Dialog Box

The Pink Elephants Support Network

Niti Nadarajah - my story

Niti Nadarajah - my story

Having given birth to a little girl 9 years ago, I never imagined that the journey to give her a sibling would be one filled with grief, depression, and anxiety.

For as long as I can remember, I have wanted to have children and for them to have as close a relationship as the one I have with my sister. Having given birth to a little girl 9 years ago, I never imagined that the journey to give her a sibling would be one filled with grief, depression, and anxiety.

I remember well when we found out I was pregnant for the second time back in 2017. My daughter was three at the time and my husband and I excitedly told her she was going to have a little brother or sister, not ever imagining that anything could go wrong. Affectionate as she was (and remains to this day), she would kiss my belly and talk to her sibling-to-be, telling them just how excited she was to meet them. Every evening, we would sit on her bed and read Hello in There! A Big Sister’s Book of Waiting (by Jo Witek), and I would dream about how my children would play and laugh together in the near future.

At eight weeks, we went to see our obstetrician – the same one who had delivered our daughter. My husband and I chatted and laughed with him as he prepared the ultrasound machine. My world changed in the blink of an eye as I saw the light in his eyes disappear and be replaced by a serious intensity. I knew immediately that something was wrong.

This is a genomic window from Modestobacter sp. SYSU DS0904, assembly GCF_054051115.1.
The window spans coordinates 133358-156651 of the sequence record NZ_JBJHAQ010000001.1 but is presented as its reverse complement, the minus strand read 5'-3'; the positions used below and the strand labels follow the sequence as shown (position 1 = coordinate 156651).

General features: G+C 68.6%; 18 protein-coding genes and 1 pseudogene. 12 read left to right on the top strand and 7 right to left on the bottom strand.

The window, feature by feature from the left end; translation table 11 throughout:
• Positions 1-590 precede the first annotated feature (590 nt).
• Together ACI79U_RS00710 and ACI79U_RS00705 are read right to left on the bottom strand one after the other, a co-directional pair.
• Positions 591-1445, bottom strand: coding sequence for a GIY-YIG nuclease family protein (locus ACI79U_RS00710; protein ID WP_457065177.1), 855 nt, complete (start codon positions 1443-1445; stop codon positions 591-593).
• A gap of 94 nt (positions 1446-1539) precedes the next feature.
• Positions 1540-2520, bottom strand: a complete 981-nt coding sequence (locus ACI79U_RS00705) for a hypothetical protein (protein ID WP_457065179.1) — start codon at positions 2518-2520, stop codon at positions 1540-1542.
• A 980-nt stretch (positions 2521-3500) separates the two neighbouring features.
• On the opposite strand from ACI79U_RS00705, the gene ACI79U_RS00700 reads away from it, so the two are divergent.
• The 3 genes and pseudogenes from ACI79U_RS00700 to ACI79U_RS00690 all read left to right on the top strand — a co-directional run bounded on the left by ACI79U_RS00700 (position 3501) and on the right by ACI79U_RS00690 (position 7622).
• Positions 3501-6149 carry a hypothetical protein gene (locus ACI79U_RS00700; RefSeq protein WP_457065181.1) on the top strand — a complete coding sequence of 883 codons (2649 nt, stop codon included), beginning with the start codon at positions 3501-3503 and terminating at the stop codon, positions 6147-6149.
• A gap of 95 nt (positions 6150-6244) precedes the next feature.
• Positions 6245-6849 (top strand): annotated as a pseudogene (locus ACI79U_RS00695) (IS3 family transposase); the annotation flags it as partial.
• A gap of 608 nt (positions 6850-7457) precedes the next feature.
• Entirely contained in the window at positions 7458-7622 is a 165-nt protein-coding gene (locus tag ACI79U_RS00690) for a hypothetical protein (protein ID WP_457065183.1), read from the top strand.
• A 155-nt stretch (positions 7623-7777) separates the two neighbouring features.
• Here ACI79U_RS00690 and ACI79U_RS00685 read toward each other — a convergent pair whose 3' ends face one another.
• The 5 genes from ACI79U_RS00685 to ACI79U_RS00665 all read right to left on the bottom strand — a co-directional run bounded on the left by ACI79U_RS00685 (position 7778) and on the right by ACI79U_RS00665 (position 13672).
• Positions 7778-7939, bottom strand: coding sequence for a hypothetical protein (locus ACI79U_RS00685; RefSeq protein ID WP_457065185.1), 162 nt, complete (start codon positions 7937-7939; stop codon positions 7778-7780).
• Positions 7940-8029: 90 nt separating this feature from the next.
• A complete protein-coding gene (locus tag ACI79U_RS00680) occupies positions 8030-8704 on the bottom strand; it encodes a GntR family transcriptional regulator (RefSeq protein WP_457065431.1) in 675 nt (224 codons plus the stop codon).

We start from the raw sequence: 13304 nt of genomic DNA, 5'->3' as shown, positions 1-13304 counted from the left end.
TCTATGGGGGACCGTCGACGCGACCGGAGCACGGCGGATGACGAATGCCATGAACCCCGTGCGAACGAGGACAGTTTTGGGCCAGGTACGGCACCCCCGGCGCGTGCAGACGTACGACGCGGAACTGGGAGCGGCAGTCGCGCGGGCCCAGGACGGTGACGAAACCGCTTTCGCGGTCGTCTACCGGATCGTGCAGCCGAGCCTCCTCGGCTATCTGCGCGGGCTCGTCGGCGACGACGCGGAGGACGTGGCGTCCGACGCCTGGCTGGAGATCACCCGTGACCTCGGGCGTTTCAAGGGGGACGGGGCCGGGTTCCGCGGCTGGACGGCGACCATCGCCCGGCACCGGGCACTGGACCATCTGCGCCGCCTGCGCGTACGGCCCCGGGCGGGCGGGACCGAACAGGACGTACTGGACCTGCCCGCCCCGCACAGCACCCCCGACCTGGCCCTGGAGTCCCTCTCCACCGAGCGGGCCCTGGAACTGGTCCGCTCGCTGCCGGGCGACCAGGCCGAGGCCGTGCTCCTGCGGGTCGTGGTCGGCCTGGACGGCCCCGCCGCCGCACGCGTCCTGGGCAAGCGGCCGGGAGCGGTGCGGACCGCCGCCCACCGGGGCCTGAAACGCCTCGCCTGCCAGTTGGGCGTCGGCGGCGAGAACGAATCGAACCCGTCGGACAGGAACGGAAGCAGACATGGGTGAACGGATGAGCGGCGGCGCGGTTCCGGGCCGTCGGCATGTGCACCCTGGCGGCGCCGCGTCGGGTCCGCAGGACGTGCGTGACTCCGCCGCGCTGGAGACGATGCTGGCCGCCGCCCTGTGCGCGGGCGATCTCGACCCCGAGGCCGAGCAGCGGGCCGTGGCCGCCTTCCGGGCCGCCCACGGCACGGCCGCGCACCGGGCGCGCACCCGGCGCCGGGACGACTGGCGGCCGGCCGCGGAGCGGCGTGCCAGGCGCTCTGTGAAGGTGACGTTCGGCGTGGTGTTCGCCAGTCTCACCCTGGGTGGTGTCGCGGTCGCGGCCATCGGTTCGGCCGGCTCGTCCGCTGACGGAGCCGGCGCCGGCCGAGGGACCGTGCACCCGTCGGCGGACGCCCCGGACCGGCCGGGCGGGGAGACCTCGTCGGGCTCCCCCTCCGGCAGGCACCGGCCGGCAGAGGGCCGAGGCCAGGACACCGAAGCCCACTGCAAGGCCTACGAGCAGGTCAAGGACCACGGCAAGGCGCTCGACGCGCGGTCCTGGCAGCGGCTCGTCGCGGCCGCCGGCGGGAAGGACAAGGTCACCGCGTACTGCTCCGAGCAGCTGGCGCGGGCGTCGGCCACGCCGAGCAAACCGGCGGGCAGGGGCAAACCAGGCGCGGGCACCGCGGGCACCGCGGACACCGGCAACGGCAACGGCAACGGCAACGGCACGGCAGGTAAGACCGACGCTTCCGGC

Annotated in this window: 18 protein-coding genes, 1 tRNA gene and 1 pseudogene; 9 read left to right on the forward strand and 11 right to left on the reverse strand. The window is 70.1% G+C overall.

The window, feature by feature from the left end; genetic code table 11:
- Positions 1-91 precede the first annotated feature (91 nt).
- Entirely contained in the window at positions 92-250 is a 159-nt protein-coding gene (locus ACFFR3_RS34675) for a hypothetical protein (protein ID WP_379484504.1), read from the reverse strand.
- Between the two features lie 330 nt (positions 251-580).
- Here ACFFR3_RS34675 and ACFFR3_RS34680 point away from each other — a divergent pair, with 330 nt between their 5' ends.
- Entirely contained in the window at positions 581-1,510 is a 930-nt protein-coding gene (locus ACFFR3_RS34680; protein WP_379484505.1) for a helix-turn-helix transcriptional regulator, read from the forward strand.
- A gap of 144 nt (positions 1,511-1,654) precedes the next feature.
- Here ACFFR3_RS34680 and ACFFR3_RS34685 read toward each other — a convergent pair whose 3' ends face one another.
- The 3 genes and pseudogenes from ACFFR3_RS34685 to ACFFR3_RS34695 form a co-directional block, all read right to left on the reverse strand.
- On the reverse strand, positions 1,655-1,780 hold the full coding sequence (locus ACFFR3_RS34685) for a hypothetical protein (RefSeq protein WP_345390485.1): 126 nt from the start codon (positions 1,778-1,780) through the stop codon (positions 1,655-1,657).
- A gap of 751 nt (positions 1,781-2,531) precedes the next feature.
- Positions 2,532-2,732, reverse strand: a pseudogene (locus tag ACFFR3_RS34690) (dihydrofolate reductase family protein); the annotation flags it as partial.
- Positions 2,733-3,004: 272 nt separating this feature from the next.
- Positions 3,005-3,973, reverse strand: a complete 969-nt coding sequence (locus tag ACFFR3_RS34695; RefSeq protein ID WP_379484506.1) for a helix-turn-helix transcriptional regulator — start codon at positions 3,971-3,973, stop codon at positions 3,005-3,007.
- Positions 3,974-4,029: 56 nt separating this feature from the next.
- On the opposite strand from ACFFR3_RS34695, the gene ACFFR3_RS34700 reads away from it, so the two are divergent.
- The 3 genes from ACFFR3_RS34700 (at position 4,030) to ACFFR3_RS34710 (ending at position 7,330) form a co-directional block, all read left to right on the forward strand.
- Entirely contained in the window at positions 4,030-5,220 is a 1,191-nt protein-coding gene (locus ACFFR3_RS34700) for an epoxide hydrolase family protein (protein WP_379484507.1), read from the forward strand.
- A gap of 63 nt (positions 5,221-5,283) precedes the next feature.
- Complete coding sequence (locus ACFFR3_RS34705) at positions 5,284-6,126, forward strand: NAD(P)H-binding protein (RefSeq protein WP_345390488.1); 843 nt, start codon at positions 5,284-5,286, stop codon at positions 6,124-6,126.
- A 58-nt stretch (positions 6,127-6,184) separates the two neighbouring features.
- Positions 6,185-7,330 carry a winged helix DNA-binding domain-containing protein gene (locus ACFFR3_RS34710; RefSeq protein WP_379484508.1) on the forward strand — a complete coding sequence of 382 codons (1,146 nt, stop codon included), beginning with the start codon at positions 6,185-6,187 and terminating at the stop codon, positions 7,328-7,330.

Then came the words, "I'm sorry, I can't hear a heartbeat".

Secondary infertility, missed miscarriage, D&C, abortion tablets … In the next 15 to 20 minutes, I heard words that described my loss and the options in front of me - words I had never heard before. I could barely register what my OB was telling me. My heart and mind were stuck at “no heartbeat” and the realisation that my hopes and dreams were being thwarted. However, the worst was still to come.

My OB told me I had to “collect the sample” so they could test it and determine what had led to the miscarriage. He told me to let it pass naturally and so, I waited, dreading each trip to the bathroom, particularly those at my workplace, where I had told my colleagues “I had the flu.” I cried silent tears in the bathroom stall at work, and I exploded with anger and frustration when I returned home, unable to process my grief. We had also not told our daughter as we were waiting until the baby passed. Each time she kissed my belly, I felt the hot tears threatening to escape the corners of my eyes. I felt like I couldn’t talk to anyone about the depth of emotion that I was feeling. I felt alone. 

Waiting for the test results, I told myself the best way to get over the grief I was feeling was to try again. Sadly, the universe had other ideas in mind for me as my test results showed that I had had a complete molar pregnancy (a rare type of pregnancy in which fertilisation of the egg goes wrong due to a chromosomal imbalance, and in which there is a growth of abnormal cells or clusters of water filled sacs inside the womb). As this condition carries with it the risk of a mole becoming cancerous, I would have to wait for least 7-8 months before trying to get pregnant again.